After decades of recording alarming declines in animals and plants, conservation experts have taken a more proactive approach, with a new “Green Status” launched on Saturday, billed as the first global measurement for tracking species recovery.
Since 1964, the International Union for the Conservation of Nature (IUCN) has assessed some 138,000 species for its Red List of Threatened Species, a powerful tool to highlight the plight of wildlife facing extinction.
Some 28 percent are currently at risk of vanishing forever.
Its new Green Status will act as a companion to this survival watchlist, looking at the extent to which species are depleted or restored compared to their historical population levels.
The initiative aims “to measure species recoveries in a standardised way, which has never been done before”, Green Status co-chair Molly Grace told a news conference Saturday during the IUCN congress in Marseille.
But it also looks to “incentivise conservation action”, with evaluations of how well past preservation efforts have worked, as well as projections for how effective future ones will be.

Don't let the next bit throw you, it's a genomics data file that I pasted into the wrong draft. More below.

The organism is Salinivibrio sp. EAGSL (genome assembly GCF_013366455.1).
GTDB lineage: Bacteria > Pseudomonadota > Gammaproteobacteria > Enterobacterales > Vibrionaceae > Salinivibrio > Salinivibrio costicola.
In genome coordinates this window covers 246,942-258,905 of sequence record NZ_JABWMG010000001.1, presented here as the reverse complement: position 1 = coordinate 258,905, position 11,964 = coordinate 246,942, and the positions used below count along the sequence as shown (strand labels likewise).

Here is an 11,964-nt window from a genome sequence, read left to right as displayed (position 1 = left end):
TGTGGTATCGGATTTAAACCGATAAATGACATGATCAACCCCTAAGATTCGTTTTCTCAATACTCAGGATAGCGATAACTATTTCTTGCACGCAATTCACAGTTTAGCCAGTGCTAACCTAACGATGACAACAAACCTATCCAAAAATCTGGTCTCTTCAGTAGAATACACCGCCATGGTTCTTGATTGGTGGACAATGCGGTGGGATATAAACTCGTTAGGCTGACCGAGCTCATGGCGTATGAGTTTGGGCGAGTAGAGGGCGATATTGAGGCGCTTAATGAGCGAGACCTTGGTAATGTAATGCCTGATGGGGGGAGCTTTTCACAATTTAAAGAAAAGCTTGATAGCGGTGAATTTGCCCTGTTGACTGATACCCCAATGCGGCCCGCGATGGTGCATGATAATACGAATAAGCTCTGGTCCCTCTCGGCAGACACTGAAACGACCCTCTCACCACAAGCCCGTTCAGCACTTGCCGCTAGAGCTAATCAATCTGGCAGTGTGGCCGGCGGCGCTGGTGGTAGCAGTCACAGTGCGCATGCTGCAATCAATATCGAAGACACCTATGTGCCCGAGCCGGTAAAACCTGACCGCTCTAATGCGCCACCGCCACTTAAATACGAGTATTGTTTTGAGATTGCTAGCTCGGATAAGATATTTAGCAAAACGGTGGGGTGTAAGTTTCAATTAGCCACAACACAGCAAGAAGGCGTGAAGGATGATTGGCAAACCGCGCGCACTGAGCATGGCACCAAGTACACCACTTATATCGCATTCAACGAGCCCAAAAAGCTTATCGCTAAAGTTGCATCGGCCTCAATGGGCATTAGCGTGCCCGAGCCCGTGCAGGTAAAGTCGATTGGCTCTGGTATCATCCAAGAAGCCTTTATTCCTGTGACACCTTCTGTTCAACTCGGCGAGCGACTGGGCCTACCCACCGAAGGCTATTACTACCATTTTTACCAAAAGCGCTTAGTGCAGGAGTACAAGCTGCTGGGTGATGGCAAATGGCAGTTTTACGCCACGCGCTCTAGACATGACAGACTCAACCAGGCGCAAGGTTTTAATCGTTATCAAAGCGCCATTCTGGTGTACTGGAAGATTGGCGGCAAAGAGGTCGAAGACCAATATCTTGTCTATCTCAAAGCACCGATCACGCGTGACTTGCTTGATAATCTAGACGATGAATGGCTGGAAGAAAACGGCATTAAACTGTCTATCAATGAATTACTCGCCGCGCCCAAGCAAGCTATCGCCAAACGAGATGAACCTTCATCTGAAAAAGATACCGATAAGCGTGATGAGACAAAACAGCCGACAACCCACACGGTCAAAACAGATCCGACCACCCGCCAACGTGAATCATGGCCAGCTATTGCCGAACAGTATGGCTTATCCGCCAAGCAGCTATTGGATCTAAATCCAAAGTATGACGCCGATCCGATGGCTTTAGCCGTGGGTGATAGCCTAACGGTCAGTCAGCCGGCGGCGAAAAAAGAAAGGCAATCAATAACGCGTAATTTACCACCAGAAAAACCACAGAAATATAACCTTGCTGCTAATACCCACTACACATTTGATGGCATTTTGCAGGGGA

It was born of a realisation that “preventing extinction alone is not enough”, said Grace, a professor at the University of Oxford.
Beyond the first step of stopping a species from disappearing entirely, “once it’s out of danger, what does recovery look like?”
Efforts to halt extensive declines in numbers and diversity of animals and plants have largely failed to stop losses in the face of rampant habitat destruction, overexploitation and illegal wildlife trade.
In 2019 the UN’s biodiversity experts warned that a million species were nearing extinction.